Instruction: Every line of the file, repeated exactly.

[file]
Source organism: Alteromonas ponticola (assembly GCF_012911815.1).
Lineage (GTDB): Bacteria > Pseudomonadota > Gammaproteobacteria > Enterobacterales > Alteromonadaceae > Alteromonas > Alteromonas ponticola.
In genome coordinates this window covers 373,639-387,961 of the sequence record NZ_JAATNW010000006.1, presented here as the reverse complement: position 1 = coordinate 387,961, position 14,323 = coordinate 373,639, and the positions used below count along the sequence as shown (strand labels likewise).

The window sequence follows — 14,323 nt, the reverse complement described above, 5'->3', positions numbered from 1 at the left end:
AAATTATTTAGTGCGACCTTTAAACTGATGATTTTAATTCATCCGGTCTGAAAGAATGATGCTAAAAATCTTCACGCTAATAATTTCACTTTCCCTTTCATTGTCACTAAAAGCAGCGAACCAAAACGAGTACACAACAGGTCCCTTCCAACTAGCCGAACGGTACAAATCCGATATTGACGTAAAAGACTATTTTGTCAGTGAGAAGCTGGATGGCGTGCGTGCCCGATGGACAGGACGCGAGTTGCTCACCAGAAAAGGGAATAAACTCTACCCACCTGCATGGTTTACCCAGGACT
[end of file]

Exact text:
Source organism: Alteromonas ponticola (assembly GCF_012911815.1).
Lineage (GTDB): Bacteria > Pseudomonadota > Gammaproteobacteria > Enterobacterales > Alteromonadaceae > Alteromonas > Alteromonas ponticola.
In genome coordinates this window covers 373,639-387,961 of the sequence record NZ_JAATNW010000006.1, presented here as the reverse complement: position 1 = coordinate 387,961, position 14,323 = coordinate 373,639, and the positions used below count along the sequence as shown (strand labels likewise).

The window sequence follows — 14,323 nt, the reverse complement described above, 5'->3', positions numbered from 1 at the left end:
AAATTATTTAGTGCGACCTTTAAACTGATGATTTTAATTCATCCGGTCTGAAAGAATGATGCTAAAAATCTTCACGCTAATAATTTCACTTTCCCTTTCATTGTCACTAAAAGCAGCGAACCAAAACGAGTACACAACAGGTCCCTTCCAACTAGCCGAACGGTACAAATCCGATATTGACGTAAAAGACTATTTTGTCAGTGAGAAGCTGGATGGCGTGCGTGCCCGATGGACAGGACGCGAGTTGCTCACCAGAAAAGGGAATAAACTCTACCCACCTGCATGGTTTACCCAGGACT